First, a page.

By Liz Clarke
Washington Post staff writer
Monday, January 18, 2010; D01
PHILADELPHIA -- For the second time in the past eight days, Georgetown mounted a furious attempt to claw back from a double-digit deficit following an error-prone, poor-shooting first half against a gifted Big East opponent.
But this time -- in front of a hostile, capacity crowd of 20,016 at Wachovia Center -- the No. 11 Hoyas' rally against fourth-ranked Villanova fell short despite a career-high 29 points from sophomore center Greg Monroe.
While Monroe proved virtually unstoppable, adding 16 rebounds, which tied a career high, Villanova clamped down on the rest of the Hoyas and held on for an 82-77 victory that kept its Big East record spotless.
After trailing 40-23 in the first half, Georgetown (13-3, 4-2) did well to knot the score at 67 with 4 minutes 35 seconds remaining -- and again at 69 -- both times on shots by Monroe.
But unlike their come-from-behind victory over Connecticut, the Hoyas couldn't get out of the hole they dug early, turning over the ball nine times in the first half, which led to easy buckets for Villanova (16-1, 5-0) and senior guard Scottie Reynolds of Herndon, who had 27 points.
Moreover, early foul trouble sharply limited Georgetown starters Julian Vaughn and junior point guard Chris Wright, who each picked up three fouls in the first half.
That thrust a greater role on freshmen Jerrelle Benimon and Hollis Thompson, who played 21 and 17 minutes, respectively. While Benimon (four points, six rebounds) grabbed some key boards in what proved a physical game down the stretch, Thompson never could find his shooting touch, going 0 of 7 from the floor.
Villanova's reserves outscored Georgetown's, 25-4. It was a Wildcats freshman, Isaiah Armwood, who did the best defensive job against Monroe in the critical moments down the stretch. And it was also a freshman reserve, Maalik Wayns, who hit clutch free throws with 14 seconds left to keep nudging Villanova's margin out of the Hoyas' reach.
Georgetown Coach John Thompson III played down the role that the fouls had on his team's performance.
"It's an issue if the people that are coming in aren't producing," Thompson said. "It's an issue if all the sudden it's a tremendous drop-off."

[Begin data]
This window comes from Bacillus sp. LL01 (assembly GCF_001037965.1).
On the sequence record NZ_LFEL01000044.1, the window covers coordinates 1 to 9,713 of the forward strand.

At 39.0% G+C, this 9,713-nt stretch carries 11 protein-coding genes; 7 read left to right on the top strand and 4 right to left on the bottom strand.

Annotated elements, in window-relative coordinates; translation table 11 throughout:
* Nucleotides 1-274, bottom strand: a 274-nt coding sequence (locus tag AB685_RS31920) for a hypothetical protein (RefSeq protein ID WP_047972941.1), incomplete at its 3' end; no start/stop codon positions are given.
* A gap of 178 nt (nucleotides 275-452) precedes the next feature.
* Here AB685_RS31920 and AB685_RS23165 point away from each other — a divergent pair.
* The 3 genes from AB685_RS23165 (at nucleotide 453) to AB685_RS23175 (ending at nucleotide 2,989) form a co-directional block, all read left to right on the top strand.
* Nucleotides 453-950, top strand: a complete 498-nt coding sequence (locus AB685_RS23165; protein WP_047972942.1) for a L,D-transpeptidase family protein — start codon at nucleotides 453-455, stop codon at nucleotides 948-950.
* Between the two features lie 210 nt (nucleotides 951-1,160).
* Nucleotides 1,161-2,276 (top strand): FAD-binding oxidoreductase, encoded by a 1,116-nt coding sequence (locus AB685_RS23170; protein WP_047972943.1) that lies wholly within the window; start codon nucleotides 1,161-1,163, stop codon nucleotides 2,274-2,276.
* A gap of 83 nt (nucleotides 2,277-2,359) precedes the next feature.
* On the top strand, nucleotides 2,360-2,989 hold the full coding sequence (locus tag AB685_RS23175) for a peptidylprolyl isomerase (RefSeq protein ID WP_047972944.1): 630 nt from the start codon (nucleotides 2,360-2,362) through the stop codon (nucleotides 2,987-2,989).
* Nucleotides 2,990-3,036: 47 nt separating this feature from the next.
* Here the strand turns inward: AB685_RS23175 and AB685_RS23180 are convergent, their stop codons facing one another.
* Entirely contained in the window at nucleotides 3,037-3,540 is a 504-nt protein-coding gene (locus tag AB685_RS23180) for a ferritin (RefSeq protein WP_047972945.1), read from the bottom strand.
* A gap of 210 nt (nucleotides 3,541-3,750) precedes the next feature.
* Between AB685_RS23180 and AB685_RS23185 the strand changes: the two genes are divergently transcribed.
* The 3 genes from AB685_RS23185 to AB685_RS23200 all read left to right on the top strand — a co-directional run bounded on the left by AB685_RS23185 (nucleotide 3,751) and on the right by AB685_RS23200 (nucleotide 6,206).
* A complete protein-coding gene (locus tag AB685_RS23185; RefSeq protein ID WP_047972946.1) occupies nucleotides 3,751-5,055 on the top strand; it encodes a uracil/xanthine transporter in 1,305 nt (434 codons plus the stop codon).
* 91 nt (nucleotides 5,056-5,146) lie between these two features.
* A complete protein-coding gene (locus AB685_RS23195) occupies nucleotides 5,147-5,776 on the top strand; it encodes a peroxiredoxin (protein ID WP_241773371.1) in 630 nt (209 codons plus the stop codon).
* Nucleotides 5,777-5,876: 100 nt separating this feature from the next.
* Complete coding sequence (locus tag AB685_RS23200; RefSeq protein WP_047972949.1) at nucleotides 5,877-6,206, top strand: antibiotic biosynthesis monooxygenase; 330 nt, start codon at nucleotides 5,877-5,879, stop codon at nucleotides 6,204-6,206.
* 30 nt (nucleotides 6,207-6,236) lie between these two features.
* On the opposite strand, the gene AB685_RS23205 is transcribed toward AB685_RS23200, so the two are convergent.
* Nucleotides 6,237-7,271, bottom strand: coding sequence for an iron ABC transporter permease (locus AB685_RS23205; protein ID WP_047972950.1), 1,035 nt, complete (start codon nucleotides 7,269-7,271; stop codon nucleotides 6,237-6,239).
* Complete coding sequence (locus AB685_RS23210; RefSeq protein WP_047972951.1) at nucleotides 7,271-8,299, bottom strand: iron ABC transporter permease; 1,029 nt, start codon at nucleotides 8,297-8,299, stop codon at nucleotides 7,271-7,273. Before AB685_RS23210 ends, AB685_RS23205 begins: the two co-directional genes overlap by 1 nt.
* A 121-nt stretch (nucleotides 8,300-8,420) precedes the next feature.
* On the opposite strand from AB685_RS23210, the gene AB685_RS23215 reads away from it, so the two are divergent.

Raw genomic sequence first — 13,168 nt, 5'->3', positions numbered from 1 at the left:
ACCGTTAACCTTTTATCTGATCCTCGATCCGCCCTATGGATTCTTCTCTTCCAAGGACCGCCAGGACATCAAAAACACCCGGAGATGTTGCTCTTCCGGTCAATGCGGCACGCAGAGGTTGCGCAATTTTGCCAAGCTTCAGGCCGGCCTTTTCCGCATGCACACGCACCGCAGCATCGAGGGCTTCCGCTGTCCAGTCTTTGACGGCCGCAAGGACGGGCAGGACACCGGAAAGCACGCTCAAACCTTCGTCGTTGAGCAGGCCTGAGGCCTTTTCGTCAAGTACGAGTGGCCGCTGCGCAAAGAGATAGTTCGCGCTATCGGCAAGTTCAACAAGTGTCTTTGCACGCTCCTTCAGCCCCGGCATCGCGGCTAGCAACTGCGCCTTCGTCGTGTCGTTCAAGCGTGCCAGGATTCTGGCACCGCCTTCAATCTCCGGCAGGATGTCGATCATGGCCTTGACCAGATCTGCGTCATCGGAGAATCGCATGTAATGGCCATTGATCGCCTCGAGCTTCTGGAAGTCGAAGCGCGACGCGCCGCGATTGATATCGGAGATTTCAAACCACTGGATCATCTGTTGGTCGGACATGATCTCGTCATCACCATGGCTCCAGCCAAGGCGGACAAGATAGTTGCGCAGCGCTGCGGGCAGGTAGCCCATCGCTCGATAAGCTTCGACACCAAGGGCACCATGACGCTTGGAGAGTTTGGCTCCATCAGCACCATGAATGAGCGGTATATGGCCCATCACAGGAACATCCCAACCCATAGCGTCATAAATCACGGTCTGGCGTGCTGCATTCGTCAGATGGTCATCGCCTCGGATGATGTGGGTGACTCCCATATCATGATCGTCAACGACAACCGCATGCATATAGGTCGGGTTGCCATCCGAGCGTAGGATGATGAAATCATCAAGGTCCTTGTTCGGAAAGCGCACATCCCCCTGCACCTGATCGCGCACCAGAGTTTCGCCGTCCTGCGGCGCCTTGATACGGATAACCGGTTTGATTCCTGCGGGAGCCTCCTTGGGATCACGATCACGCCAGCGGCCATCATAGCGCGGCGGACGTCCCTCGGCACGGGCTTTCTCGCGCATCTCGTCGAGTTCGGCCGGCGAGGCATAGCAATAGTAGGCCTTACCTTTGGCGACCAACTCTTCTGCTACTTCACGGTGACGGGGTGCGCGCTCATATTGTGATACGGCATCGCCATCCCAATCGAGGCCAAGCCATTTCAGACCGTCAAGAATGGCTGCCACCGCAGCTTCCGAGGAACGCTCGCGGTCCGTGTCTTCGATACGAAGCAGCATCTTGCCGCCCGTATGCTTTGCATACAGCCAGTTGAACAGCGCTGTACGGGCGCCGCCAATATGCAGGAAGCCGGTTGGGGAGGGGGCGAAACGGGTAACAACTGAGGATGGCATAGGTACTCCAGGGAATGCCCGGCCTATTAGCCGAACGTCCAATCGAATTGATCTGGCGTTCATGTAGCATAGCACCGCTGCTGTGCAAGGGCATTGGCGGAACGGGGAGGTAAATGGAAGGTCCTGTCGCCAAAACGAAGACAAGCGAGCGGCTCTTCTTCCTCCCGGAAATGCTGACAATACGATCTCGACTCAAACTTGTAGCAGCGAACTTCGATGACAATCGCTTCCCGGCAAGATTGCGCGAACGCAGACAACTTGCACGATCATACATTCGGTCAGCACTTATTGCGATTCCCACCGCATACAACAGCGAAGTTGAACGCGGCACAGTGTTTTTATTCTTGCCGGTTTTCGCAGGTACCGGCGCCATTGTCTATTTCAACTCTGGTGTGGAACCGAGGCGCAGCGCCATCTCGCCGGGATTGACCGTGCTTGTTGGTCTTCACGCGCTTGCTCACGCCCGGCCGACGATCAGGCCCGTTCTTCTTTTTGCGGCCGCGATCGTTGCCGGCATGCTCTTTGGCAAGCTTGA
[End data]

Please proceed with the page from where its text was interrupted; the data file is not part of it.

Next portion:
In this case, Thompson added, the Hoyas' backups played well.
Benimon "was unhealthy for the first three or four months" because of a high-ankle sprain, Thompson said. "He's healthy now, and he's getting all the reps in practice. So he is a presence in there. He'll continue to get better, as will Hollis."
Junior guard Austin Freeman finished with 22 points. Sophomore guard Jason Clark, who hit clutch three-pointers late in the game, had 16 points. Wright had six points of 1-of-7 shooting from the floor in 24 minutes of work.
It was a classic Big East battle, pitting the league's top-scoring offense (Villanova averages 84.8 points per game) against its second-rated defense (Georgetown had held previous opponents to 58.6 points per game).
The Hoyas took a 15-14 lead on a cagey move by Monroe. Bottled up by Villanova defenders under the basket, he fired the ball to Wright for the easy layup.
But before the game was six minutes old, Vaughn and Wright had earned two fouls each, so they ceded the floor to Benimon and Hollis Thompson.
Villanova proceeded to reel off 14 consecutive points, while Georgetown went without a field goal for more than seven minutes.
Monroe was the only player capable of scoring during the drought, hitting two free throws and finally charging in for a dunk.
Villanova led 46-31 at the break.
John Thompson sent his full complement of starters out to begin the second half, and Freeman, Monroe and Clark collaborated on a seven-point run that pared Villanova's lead to single digits.
Fighting from behind, Georgetown kept the pressure on, with Monroe taking over on the boards. (The Hoyas won the rebounding battle, 45-39.)
Wright hit a pair of free throws to pull Georgetown within 66-63.
With a chance to pull even on his team's next possession, Hollis Thompson clanged his seventh shot off the rim.
In the final minutes, the teams traded fouls and free throws, with Villanova staying a step ahead at every turn.